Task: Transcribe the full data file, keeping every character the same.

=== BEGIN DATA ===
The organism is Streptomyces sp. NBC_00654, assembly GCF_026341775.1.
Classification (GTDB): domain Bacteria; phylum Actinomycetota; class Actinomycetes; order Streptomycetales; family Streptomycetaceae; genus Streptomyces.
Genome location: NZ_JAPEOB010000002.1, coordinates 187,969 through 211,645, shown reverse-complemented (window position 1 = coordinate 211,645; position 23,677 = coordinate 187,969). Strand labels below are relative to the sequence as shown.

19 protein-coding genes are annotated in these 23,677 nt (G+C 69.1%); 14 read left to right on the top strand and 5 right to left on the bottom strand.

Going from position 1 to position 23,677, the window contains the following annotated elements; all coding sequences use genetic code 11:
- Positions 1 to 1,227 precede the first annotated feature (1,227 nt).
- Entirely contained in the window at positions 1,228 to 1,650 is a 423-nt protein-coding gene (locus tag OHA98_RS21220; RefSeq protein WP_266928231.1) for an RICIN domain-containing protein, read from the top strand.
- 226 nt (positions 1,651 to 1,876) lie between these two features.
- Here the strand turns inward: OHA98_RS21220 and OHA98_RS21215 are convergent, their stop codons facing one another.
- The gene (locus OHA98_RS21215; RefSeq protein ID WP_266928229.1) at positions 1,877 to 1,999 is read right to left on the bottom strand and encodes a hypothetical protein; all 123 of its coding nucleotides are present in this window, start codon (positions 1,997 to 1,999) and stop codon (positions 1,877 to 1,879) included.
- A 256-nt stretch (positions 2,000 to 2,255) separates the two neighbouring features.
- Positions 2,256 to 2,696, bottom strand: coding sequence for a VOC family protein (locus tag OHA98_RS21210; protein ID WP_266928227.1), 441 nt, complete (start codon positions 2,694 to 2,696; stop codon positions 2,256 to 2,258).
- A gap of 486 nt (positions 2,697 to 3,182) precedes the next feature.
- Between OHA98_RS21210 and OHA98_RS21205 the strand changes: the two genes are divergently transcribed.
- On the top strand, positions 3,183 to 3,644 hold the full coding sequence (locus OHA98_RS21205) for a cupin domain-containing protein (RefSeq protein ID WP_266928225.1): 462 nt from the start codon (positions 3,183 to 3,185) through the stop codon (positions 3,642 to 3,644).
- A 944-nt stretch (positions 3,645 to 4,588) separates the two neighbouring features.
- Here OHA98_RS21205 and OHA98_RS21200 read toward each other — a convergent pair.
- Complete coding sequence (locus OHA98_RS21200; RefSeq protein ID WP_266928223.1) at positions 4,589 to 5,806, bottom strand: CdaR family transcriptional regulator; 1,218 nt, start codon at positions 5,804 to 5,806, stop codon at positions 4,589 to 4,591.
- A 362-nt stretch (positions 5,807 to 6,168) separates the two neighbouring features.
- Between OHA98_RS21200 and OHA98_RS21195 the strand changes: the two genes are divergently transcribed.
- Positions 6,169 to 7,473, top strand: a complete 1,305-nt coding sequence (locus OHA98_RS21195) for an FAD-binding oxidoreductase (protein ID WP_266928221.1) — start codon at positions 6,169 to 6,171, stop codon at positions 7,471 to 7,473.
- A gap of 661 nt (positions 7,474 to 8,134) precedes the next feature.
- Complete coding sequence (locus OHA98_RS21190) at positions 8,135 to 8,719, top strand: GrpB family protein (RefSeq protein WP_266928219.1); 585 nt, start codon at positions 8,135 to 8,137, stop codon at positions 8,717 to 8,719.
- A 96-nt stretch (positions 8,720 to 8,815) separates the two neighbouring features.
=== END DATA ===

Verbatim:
The organism is Streptomyces sp. NBC_00654, assembly GCF_026341775.1.
Classification (GTDB): domain Bacteria; phylum Actinomycetota; class Actinomycetes; order Streptomycetales; family Streptomycetaceae; genus Streptomyces.
Genome location: NZ_JAPEOB010000002.1, coordinates 187,969 through 211,645, shown reverse-complemented (window position 1 = coordinate 211,645; position 23,677 = coordinate 187,969). Strand labels below are relative to the sequence as shown.

19 protein-coding genes are annotated in these 23,677 nt (G+C 69.1%); 14 read left to right on the top strand and 5 right to left on the bottom strand.

Going from position 1 to position 23,677, the window contains the following annotated elements; all coding sequences use genetic code 11:
- Positions 1 to 1,227 precede the first annotated feature (1,227 nt).
- Entirely contained in the window at positions 1,228 to 1,650 is a 423-nt protein-coding gene (locus tag OHA98_RS21220; RefSeq protein WP_266928231.1) for an RICIN domain-containing protein, read from the top strand.
- 226 nt (positions 1,651 to 1,876) lie between these two features.
- Here the strand turns inward: OHA98_RS21220 and OHA98_RS21215 are convergent, their stop codons facing one another.
- The gene (locus OHA98_RS21215; RefSeq protein ID WP_266928229.1) at positions 1,877 to 1,999 is read right to left on the bottom strand and encodes a hypothetical protein; all 123 of its coding nucleotides are present in this window, start codon (positions 1,997 to 1,999) and stop codon (positions 1,877 to 1,879) included.
- A 256-nt stretch (positions 2,000 to 2,255) separates the two neighbouring features.
- Positions 2,256 to 2,696, bottom strand: coding sequence for a VOC family protein (locus tag OHA98_RS21210; protein ID WP_266928227.1), 441 nt, complete (start codon positions 2,694 to 2,696; stop codon positions 2,256 to 2,258).
- A gap of 486 nt (positions 2,697 to 3,182) precedes the next feature.
- Between OHA98_RS21210 and OHA98_RS21205 the strand changes: the two genes are divergently transcribed.
- On the top strand, positions 3,183 to 3,644 hold the full coding sequence (locus OHA98_RS21205) for a cupin domain-containing protein (RefSeq protein ID WP_266928225.1): 462 nt from the start codon (positions 3,183 to 3,185) through the stop codon (positions 3,642 to 3,644).
- A 944-nt stretch (positions 3,645 to 4,588) separates the two neighbouring features.
- Here OHA98_RS21205 and OHA98_RS21200 read toward each other — a convergent pair.
- Complete coding sequence (locus OHA98_RS21200; RefSeq protein ID WP_266928223.1) at positions 4,589 to 5,806, bottom strand: CdaR family transcriptional regulator; 1,218 nt, start codon at positions 5,804 to 5,806, stop codon at positions 4,589 to 4,591.
- A 362-nt stretch (positions 5,807 to 6,168) separates the two neighbouring features.
- Between OHA98_RS21200 and OHA98_RS21195 the strand changes: the two genes are divergently transcribed.
- Positions 6,169 to 7,473, top strand: a complete 1,305-nt coding sequence (locus OHA98_RS21195) for an FAD-binding oxidoreductase (protein ID WP_266928221.1) — start codon at positions 6,169 to 6,171, stop codon at positions 7,471 to 7,473.
- A gap of 661 nt (positions 7,474 to 8,134) precedes the next feature.
- Complete coding sequence (locus OHA98_RS21190) at positions 8,135 to 8,719, top strand: GrpB family protein (RefSeq protein WP_266928219.1); 585 nt, start codon at positions 8,135 to 8,137, stop codon at positions 8,717 to 8,719.
- A 96-nt stretch (positions 8,720 to 8,815) separates the two neighbouring features.